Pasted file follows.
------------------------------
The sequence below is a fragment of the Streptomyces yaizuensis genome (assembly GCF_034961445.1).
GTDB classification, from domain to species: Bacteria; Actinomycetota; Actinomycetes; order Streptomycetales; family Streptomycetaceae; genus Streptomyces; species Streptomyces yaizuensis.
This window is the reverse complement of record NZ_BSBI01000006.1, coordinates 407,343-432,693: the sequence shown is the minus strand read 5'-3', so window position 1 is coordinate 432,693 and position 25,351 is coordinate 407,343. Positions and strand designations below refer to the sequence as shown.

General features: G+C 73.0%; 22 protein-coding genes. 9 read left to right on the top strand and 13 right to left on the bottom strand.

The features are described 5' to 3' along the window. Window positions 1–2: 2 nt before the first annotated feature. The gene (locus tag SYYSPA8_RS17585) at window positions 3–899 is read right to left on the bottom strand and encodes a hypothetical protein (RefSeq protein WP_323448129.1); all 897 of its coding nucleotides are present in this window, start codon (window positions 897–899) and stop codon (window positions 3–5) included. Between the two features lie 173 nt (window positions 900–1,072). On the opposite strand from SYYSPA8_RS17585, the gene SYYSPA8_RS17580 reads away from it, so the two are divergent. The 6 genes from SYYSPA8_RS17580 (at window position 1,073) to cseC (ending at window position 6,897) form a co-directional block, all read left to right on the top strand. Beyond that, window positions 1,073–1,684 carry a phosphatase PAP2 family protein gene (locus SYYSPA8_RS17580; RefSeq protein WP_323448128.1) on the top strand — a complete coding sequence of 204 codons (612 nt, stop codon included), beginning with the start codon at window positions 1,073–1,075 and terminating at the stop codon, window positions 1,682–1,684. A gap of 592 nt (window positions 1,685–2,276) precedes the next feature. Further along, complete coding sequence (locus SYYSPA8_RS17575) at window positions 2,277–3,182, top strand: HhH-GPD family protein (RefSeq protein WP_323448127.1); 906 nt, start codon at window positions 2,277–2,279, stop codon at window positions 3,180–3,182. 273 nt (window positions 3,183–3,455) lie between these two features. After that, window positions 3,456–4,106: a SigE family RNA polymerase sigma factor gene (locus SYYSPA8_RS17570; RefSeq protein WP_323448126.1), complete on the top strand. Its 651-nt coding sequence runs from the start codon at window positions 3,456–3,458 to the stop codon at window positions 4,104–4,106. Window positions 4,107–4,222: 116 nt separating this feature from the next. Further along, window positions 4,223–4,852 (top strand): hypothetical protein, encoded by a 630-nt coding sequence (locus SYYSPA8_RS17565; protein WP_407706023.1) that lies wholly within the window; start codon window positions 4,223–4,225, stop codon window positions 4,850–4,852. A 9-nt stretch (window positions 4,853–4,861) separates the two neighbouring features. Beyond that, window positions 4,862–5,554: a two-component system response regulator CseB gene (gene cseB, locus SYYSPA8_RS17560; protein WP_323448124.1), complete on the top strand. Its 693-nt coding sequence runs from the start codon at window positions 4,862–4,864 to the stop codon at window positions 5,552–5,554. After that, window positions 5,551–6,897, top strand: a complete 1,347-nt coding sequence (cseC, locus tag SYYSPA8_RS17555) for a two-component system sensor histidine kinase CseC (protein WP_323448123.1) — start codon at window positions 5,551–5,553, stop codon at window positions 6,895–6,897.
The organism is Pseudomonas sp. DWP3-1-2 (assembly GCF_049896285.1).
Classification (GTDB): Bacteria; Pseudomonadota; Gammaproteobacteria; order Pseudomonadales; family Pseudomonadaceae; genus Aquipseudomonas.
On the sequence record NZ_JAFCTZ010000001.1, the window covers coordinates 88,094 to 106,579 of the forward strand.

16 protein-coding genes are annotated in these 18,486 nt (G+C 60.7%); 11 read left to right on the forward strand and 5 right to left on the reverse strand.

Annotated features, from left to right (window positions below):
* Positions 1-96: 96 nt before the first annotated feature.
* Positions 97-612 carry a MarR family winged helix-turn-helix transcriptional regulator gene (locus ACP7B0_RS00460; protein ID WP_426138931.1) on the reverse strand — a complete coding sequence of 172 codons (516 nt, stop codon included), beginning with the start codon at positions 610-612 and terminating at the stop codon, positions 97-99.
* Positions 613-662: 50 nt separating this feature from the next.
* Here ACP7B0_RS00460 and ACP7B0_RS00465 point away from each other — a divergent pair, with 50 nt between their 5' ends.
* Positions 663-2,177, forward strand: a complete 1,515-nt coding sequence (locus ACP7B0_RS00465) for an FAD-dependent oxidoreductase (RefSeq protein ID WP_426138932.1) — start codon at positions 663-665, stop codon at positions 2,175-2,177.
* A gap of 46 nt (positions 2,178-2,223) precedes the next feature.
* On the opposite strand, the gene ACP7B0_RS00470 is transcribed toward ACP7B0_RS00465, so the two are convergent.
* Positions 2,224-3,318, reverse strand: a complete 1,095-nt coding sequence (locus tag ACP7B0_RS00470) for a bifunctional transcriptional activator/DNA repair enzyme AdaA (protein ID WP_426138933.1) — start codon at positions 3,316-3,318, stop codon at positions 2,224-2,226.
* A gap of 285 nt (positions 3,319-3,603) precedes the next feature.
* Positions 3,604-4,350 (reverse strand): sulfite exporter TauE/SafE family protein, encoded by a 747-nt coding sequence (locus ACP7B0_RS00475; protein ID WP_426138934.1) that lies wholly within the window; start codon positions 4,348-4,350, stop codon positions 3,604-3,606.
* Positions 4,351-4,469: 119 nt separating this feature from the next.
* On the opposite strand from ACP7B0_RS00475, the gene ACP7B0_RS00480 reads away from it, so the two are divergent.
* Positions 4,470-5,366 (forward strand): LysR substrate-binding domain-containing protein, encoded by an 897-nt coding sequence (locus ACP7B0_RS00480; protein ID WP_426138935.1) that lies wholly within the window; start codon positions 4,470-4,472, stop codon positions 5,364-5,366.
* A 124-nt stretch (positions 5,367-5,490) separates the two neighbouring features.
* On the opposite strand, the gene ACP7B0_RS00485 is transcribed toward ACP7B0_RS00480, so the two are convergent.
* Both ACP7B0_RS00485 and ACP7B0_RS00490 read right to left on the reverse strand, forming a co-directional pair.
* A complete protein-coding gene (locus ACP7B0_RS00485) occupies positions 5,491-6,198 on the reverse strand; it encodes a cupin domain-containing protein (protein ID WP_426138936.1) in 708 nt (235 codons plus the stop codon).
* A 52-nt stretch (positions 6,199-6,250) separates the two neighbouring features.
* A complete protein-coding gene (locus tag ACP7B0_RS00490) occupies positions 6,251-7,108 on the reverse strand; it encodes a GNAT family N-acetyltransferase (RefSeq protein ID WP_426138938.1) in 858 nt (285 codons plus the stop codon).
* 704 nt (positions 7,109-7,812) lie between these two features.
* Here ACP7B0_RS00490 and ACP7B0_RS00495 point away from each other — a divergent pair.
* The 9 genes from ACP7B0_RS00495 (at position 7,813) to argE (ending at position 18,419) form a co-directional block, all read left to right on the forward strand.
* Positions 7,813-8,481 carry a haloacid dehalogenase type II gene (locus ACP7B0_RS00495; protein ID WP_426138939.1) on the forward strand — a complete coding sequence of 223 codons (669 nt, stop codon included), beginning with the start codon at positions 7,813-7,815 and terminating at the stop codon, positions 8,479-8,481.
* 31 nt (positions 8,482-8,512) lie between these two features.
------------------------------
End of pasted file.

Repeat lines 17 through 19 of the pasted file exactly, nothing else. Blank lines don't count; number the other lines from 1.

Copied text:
* On the opposite strand, the gene ACP7B0_RS00470 is transcribed toward ACP7B0_RS00465, so the two are convergent.
* Positions 2,224-3,318, reverse strand: a complete 1,095-nt coding sequence (locus tag ACP7B0_RS00470) for a bifunctional transcriptional activator/DNA repair enzyme AdaA (protein ID WP_426138933.1) — start codon at positions 3,316-3,318, stop codon at positions 2,224-2,226.
* A gap of 285 nt (positions 3,319-3,603) precedes the next feature.